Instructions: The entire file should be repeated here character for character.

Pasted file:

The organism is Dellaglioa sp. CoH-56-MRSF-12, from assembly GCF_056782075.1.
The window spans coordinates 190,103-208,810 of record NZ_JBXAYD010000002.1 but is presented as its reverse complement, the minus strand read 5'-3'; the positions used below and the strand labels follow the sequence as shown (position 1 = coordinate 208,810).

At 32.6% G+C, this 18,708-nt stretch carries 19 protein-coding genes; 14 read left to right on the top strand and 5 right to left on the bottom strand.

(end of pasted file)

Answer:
The organism is Dellaglioa sp. CoH-56-MRSF-12, from assembly GCF_056782075.1.
The window spans coordinates 190,103-208,810 of record NZ_JBXAYD010000002.1 but is presented as its reverse complement, the minus strand read 5'-3'; the positions used below and the strand labels follow the sequence as shown (position 1 = coordinate 208,810).

At 32.6% G+C, this 18,708-nt stretch carries 19 protein-coding genes; 14 read left to right on the top strand and 5 right to left on the bottom strand.